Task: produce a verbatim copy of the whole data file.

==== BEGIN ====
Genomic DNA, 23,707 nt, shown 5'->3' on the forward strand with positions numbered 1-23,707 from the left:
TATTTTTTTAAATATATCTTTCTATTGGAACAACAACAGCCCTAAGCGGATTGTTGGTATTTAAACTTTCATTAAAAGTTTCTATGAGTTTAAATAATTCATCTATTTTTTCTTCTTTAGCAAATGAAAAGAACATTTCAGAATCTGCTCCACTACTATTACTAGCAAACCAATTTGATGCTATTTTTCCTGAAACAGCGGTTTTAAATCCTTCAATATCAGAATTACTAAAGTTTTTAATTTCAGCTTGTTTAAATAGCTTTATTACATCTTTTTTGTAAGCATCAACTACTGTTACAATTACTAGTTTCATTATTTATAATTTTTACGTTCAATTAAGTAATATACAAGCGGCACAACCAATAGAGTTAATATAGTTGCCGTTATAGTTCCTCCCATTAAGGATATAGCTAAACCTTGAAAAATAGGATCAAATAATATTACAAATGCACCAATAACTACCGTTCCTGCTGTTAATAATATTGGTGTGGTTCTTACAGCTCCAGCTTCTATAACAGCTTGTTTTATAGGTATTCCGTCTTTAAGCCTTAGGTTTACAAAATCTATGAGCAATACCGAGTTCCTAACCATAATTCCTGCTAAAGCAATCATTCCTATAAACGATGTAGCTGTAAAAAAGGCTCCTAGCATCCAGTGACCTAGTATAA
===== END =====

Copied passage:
Genomic DNA, 23,707 nt, shown 5'->3' on the forward strand with positions numbered 1-23,707 from the left:
TATTTTTTTAAATATATCTTTCTATTGGAACAACAACAGCCCTAAGCGGATTGTTGGTATTTAAACTTTCATTAAAAGTTTCTATGAGTTTAAATAATTCATCTATTTTTTCTTCTTTAGCAAATGAAAAGAACATTTCAGAATCTGCTCCACTACTATTACTAGCAAACCAATTTGATGCTATTTTTCCTGAAACAGCGGTTTTAAATCCTTCAATATCAGAATTACTAAAGTTTTTAATTTCAGCTTGTTTAAATAGCTTTATTACATCTTTTTTGTAAGCATCAACTACTGTTACAATTACTAGTTTCATTATTTATAATTTTTACGTTCAATTAAGTAATATACAAGCGGCACAACCAATAGAGTTAATATAGTTGCCGTTATAGTTCCTCCCATTAAGGATATAGCTAAACCTTGAAAAATAGGATCAAATAATATTACAAATGCACCAATAACTACCGTTCCTGCTGTTAATAATATTGGTGTGGTTCTTACAGCTCCAGCTTCTATAACAGCTTGTTTTATAGGTATTCCGTCTTTAAGCCTTAGGTTTACAAAATCTATGAGCAATACCGAGTTCCTAACCATAATTCCTGCTAAAGCAATCATTCCTATAAACGATGTAGCTGTAAAAAAGGCTCCTAGCATCCAGTGACCTAGTATAA